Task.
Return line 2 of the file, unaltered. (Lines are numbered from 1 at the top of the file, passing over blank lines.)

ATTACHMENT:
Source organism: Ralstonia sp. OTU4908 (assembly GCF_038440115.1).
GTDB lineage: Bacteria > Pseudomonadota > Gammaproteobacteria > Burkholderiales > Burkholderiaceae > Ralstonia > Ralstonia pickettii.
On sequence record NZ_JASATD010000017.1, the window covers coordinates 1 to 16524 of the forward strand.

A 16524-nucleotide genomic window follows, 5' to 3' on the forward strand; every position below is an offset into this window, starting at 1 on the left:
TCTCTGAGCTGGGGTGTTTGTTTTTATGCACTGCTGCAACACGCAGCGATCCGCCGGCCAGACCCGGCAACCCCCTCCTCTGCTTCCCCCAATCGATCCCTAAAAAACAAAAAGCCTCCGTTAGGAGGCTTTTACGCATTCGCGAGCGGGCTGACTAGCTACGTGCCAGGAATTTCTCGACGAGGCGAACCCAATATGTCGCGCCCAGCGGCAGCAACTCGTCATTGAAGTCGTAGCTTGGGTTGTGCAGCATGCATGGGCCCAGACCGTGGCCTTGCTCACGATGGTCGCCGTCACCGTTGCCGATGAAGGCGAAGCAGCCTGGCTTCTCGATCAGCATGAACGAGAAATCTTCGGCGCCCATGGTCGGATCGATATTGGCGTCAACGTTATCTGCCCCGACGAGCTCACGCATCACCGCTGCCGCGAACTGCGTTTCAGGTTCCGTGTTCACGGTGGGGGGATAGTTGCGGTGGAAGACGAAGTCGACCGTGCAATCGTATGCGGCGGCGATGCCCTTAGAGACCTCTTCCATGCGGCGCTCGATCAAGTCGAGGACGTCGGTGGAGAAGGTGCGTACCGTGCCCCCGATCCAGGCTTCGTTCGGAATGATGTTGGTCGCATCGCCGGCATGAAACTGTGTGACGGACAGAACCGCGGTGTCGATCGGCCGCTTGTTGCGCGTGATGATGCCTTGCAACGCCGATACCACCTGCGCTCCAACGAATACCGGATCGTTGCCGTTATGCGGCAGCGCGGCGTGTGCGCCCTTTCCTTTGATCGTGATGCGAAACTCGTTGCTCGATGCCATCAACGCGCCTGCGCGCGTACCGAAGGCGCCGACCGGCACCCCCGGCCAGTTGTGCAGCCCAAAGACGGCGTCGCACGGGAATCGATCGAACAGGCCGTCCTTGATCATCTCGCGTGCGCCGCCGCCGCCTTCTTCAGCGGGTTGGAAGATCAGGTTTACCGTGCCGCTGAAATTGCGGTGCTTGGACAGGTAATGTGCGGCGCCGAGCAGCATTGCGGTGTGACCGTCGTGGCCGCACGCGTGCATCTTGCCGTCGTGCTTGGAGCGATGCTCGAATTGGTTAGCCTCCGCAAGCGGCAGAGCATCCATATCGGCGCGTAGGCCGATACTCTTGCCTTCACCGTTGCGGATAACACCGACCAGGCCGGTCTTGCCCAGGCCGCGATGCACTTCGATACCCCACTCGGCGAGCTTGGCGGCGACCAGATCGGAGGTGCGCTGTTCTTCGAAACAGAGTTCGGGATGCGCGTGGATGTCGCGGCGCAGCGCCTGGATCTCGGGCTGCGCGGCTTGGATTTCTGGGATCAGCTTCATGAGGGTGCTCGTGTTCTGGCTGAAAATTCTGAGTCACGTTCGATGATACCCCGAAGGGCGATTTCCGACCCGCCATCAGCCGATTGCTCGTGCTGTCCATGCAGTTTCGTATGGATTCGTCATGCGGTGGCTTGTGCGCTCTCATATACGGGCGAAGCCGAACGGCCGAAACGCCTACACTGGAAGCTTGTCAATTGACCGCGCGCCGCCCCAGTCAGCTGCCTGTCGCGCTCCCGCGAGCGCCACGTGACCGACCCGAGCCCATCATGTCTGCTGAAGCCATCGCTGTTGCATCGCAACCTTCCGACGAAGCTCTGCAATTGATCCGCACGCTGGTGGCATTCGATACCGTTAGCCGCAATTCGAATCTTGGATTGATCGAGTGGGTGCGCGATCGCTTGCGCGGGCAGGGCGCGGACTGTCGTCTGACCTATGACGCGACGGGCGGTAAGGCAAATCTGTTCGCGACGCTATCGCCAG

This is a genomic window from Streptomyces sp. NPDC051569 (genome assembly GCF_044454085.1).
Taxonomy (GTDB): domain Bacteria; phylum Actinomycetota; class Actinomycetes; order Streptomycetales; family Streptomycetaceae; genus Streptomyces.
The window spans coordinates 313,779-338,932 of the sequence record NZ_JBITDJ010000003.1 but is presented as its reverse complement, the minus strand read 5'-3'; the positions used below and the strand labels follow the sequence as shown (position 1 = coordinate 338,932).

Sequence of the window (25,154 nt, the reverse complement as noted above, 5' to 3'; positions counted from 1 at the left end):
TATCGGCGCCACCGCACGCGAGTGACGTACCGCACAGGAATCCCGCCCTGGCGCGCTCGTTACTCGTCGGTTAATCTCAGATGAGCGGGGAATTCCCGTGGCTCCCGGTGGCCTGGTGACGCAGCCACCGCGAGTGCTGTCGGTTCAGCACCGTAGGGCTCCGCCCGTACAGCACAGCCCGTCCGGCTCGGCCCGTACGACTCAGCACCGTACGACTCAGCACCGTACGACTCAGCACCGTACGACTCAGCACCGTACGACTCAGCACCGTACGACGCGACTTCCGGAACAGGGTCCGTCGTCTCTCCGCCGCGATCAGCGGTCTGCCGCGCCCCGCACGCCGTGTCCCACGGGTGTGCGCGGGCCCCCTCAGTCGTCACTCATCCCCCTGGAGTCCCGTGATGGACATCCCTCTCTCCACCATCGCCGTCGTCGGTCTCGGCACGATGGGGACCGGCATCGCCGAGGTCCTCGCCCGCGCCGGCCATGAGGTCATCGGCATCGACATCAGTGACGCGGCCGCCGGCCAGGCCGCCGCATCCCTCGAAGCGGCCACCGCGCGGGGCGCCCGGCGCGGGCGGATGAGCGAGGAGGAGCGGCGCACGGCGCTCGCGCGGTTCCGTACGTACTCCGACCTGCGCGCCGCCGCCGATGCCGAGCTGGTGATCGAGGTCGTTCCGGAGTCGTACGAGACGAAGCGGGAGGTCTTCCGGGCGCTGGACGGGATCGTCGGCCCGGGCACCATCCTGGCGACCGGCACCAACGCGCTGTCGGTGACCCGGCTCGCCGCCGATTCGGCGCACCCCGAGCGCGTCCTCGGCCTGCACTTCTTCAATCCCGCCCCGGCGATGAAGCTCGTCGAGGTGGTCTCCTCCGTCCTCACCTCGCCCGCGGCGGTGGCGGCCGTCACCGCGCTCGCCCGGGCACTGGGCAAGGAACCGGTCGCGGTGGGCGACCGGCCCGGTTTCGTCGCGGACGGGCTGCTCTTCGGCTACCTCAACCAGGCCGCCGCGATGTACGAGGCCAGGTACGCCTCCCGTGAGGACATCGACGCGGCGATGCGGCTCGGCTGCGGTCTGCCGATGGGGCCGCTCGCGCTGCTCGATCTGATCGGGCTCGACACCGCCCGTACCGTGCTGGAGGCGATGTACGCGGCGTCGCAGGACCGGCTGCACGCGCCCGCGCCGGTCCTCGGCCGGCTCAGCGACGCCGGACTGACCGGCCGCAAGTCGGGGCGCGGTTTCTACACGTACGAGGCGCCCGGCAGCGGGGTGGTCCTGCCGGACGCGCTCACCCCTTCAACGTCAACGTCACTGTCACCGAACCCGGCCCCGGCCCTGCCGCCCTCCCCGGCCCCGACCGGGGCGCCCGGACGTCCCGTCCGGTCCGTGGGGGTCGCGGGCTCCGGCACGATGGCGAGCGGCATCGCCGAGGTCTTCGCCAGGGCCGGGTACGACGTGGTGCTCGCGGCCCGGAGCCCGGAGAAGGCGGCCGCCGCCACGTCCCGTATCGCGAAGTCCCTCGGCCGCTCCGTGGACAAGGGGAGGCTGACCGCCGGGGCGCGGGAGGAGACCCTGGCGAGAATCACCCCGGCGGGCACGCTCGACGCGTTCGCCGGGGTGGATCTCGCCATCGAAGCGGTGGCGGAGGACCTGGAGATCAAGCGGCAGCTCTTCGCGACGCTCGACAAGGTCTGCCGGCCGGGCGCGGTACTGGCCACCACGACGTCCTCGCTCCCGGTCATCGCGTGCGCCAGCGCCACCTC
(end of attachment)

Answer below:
GTDB lineage: Bacteria > Pseudomonadota > Gammaproteobacteria > Burkholderiales > Burkholderiaceae > Ralstonia > Ralstonia pickettii.